And that's about it. If you're lucky, you'll come up with something that's both nutritious and delicious maybe resembling the drink below. Can you think of anything I missed? Feel free to tell me your smoothie best practices in the comments below.
Final thought, I know everyone is raving about high speed blenders these days, and I'm sure they're great, but you can still get an awesome drink from your everyday blender. The one I have in my kitchen is just like the one you see below and I find it's one of the best I've owned. It's the Oster 8-speed blender and sells pretty cheap.
Best tricks and tips for natural allergy relief
Although the ground outside is covered in snow, the calendar says spring is here. And with that, I have to believe that spring allergy season is right around the corner. Flowers will bloom and trees will blossom, eventually, I'm sure. So with that, to help you prepare, some tips for combating allergies naturally.
If you have any other tried and true tricks for fighting allergies naturally, please feel free to leave a comment below or let me know and I'll try to add your tip to the list.
Further Reading and Resources:
Nutritional Support For Children With Asthma
Diet, wheeze and atopy in school children in Menorca, Spain.
Protective effect of fruits, vegetables, and the Mediterranean diet on asthma and allergies among children in Crete.
The following information was prepared for my first ever public speaking event as an RHN. I spoke to a members of a running clinic on nutrition for active living and the nuts and bolts of adrenal fatigue. I found this in my archives this morning and didn't totally cringe when I read it, so I figured it was worth a share here.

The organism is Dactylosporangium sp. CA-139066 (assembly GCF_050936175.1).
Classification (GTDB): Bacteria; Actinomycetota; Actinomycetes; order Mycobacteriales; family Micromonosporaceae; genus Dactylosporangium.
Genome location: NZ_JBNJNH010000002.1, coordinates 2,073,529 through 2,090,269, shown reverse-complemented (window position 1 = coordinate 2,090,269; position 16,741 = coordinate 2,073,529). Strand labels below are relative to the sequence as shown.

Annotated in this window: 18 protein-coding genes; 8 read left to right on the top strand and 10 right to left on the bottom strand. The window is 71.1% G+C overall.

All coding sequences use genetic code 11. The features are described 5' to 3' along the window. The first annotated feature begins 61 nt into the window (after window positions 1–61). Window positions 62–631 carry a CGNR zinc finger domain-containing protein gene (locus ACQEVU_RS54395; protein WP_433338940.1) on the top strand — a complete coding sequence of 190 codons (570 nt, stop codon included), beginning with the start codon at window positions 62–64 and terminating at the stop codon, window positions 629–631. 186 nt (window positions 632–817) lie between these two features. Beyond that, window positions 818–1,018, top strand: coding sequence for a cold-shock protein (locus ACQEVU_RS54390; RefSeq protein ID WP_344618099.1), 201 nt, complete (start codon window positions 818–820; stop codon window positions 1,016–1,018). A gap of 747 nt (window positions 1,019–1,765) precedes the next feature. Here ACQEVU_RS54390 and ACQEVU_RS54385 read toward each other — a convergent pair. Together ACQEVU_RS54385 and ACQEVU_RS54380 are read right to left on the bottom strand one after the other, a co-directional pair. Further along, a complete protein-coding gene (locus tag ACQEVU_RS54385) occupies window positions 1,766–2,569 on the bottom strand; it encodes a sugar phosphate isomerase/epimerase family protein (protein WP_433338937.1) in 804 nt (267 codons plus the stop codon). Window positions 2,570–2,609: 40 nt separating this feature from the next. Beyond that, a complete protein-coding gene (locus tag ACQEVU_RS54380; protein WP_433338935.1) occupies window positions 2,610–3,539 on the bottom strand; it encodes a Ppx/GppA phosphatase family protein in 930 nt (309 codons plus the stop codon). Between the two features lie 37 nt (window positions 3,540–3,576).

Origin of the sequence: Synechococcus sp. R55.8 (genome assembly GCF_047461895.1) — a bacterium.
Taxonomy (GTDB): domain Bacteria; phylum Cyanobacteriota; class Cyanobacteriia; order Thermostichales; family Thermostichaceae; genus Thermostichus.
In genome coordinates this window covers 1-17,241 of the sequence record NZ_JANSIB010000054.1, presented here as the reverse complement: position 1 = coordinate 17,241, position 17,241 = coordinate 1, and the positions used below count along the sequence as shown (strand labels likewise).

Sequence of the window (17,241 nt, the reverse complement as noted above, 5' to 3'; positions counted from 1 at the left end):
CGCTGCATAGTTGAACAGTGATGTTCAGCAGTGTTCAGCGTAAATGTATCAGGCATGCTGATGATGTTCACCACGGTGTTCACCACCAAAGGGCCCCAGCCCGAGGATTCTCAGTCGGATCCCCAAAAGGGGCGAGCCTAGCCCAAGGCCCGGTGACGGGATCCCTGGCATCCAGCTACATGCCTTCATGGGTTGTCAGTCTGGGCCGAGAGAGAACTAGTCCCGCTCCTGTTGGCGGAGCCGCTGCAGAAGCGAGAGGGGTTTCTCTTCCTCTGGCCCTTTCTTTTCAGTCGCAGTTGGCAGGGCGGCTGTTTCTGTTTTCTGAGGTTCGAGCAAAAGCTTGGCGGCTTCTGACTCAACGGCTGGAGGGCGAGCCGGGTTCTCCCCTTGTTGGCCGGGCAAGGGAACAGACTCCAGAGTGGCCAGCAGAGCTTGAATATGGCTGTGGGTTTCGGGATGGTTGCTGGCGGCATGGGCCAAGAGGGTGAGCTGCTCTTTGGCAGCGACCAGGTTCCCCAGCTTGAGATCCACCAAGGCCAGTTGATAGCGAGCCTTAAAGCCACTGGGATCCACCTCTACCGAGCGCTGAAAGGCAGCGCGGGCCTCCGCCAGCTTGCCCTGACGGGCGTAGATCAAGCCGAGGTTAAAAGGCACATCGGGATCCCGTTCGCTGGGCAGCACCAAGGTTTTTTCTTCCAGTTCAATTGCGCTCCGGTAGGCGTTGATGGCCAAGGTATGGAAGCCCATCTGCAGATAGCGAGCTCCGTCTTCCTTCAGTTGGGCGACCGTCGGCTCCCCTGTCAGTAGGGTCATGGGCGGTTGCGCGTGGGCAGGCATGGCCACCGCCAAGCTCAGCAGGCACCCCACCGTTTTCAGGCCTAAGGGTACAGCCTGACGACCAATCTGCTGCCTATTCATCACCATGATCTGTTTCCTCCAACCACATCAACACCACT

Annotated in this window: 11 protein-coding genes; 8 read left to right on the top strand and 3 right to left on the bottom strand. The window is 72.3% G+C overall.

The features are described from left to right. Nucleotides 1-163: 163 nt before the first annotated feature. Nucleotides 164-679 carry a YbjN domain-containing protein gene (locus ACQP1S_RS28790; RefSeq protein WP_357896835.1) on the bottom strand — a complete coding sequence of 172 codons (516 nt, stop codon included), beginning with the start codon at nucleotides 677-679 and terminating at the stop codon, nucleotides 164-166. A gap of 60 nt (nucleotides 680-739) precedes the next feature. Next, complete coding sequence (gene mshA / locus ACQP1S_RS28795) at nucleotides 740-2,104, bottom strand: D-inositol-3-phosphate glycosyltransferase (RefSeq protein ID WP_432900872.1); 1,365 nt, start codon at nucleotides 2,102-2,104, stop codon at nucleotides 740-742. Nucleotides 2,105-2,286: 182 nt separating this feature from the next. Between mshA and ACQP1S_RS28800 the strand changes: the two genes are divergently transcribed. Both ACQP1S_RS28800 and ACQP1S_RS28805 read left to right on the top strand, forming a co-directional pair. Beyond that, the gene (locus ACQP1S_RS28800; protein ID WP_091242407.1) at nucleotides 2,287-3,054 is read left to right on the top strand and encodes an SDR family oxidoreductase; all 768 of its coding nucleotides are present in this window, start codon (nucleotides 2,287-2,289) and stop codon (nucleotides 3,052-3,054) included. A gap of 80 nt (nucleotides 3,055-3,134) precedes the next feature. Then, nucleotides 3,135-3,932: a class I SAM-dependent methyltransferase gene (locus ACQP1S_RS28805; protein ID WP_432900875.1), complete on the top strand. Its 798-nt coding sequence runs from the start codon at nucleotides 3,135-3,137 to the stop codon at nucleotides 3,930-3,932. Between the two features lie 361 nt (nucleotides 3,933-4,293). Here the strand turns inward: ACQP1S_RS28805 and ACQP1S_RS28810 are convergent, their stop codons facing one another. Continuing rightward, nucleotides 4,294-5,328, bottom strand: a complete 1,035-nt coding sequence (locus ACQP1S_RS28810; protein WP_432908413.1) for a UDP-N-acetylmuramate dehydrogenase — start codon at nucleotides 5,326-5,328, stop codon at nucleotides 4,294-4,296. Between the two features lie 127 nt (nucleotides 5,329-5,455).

During my first year of practice as a nutritional consultant I was surprised at how many of my clients really didn't need me. Many people I saw had good grasp of their nutritional needs and seemed to be looking for confirmation in that. Also, they were looking for small tweaks to help them drop a few more pounds or boost their energy even more, and that's great!
It seems however, that a lot of people still don't realize how much even small changes in diet can affect your overall health and well being. Most of us only look to change what we eat when we find our pants fitting a little tighter or our doctor has given us reason to change. And I realize that part of this is because most of us like what we eat and don't want to change, and that is fair enough. But I work with so many people who find themselves amazed with the little things they can do that get great results.
I have a friend who was never an official client, but commented to me a few years back that he was having lots of problems with nasal congestion and was awaiting surgery for a deviated septum. My first response was, do you eat a lot of dairy? And his was, no, not really, just milk on cereal, cheese on pizza, this and that. But as we talked, it worked out to him having some milk product every day. I suggested he try switching to almond milk for a while, and guess what? It worked. He found himself not only enjoying the almond milk more than dairy, but he found that he could breathe more clearly, sleep better and was no longer in a big hurry for the surgery. Besides that, he also found that he was able to enjoy the occasional piece of pizza or dairy snack here and there without too much of a flare up.
This may seem like a minor thing, but it made a big difference in his life and it happens a lot. A lot of my clients don't need radical overhauls, they just need minor adjustments. So, how do you know if you need a nutritional change?
There are lots of reasons to want to tweak your diet and here are some of the more common things that can be significantly influenced by even minor changes.
I know this is a long list, but these are things I see on a regular basis that can really be improved by diet. Often you many not even have to give up your favorite foods entirely or on a long term basis.
If you feel like maybe it is time for a change, feel free to get in touch. I'm always willing to do a complimentary email or phone Q&A to see if my services are right for you.